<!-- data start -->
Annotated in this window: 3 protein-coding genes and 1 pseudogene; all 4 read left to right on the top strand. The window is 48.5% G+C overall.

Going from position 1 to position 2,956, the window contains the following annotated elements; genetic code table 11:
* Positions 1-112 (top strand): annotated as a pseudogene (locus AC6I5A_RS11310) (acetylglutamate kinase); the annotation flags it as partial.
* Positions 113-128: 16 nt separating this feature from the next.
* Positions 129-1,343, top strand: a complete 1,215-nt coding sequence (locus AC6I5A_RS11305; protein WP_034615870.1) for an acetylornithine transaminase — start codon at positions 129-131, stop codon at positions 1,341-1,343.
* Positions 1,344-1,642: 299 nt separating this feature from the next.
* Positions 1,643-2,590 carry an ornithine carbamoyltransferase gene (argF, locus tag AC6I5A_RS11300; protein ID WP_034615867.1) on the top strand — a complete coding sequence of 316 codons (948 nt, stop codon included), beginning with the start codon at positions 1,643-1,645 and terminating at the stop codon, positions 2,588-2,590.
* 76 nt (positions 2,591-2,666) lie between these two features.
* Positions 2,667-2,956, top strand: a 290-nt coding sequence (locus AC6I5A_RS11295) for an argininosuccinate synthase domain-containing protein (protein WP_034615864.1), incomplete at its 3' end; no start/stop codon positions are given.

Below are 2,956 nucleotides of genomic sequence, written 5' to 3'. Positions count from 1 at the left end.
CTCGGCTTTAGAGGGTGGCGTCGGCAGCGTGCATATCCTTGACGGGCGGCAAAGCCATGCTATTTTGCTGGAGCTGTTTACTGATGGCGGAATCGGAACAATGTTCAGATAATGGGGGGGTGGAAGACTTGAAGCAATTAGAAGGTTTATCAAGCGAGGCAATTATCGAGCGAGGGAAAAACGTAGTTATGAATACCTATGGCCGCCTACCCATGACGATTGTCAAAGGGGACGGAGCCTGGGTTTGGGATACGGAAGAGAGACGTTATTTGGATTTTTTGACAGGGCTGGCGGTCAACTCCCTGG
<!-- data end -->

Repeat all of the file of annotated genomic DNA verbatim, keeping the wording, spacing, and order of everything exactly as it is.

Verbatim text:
Annotated in this window: 3 protein-coding genes and 1 pseudogene; all 4 read left to right on the top strand. The window is 48.5% G+C overall.

Going from position 1 to position 2,956, the window contains the following annotated elements; genetic code table 11:
* Positions 1-112 (top strand): annotated as a pseudogene (locus AC6I5A_RS11310) (acetylglutamate kinase); the annotation flags it as partial.
* Positions 113-128: 16 nt separating this feature from the next.
* Positions 129-1,343, top strand: a complete 1,215-nt coding sequence (locus AC6I5A_RS11305; protein WP_034615870.1) for an acetylornithine transaminase — start codon at positions 129-131, stop codon at positions 1,341-1,343.
* Positions 1,344-1,642: 299 nt separating this feature from the next.
* Positions 1,643-2,590 carry an ornithine carbamoyltransferase gene (argF, locus tag AC6I5A_RS11300; protein ID WP_034615867.1) on the top strand — a complete coding sequence of 316 codons (948 nt, stop codon included), beginning with the start codon at positions 1,643-1,645 and terminating at the stop codon, positions 2,588-2,590.
* 76 nt (positions 2,591-2,666) lie between these two features.
* Positions 2,667-2,956, top strand: a 290-nt coding sequence (locus AC6I5A_RS11295) for an argininosuccinate synthase domain-containing protein (protein WP_034615864.1), incomplete at its 3' end; no start/stop codon positions are given.

Below are 2,956 nucleotides of genomic sequence, written 5' to 3'. Positions count from 1 at the left end.
CTCGGCTTTAGAGGGTGGCGTCGGCAGCGTGCATATCCTTGACGGGCGGCAAAGCCATGCTATTTTGCTGGAGCTGTTTACTGATGGCGGAATCGGAACAATGTTCAGATAATGGGGGGGTGGAAGACTTGAAGCAATTAGAAGGTTTATCAAGCGAGGCAATTATCGAGCGAGGGAAAAACGTAGTTATGAATACCTATGGCCGCCTACCCATGACGATTGTCAAAGGGGACGGAGCCTGGGTTTGGGATACGGAAGAGAGACGTTATTTGGATTTTTTGACAGGGCTGGCGGTCAACTCCCTGG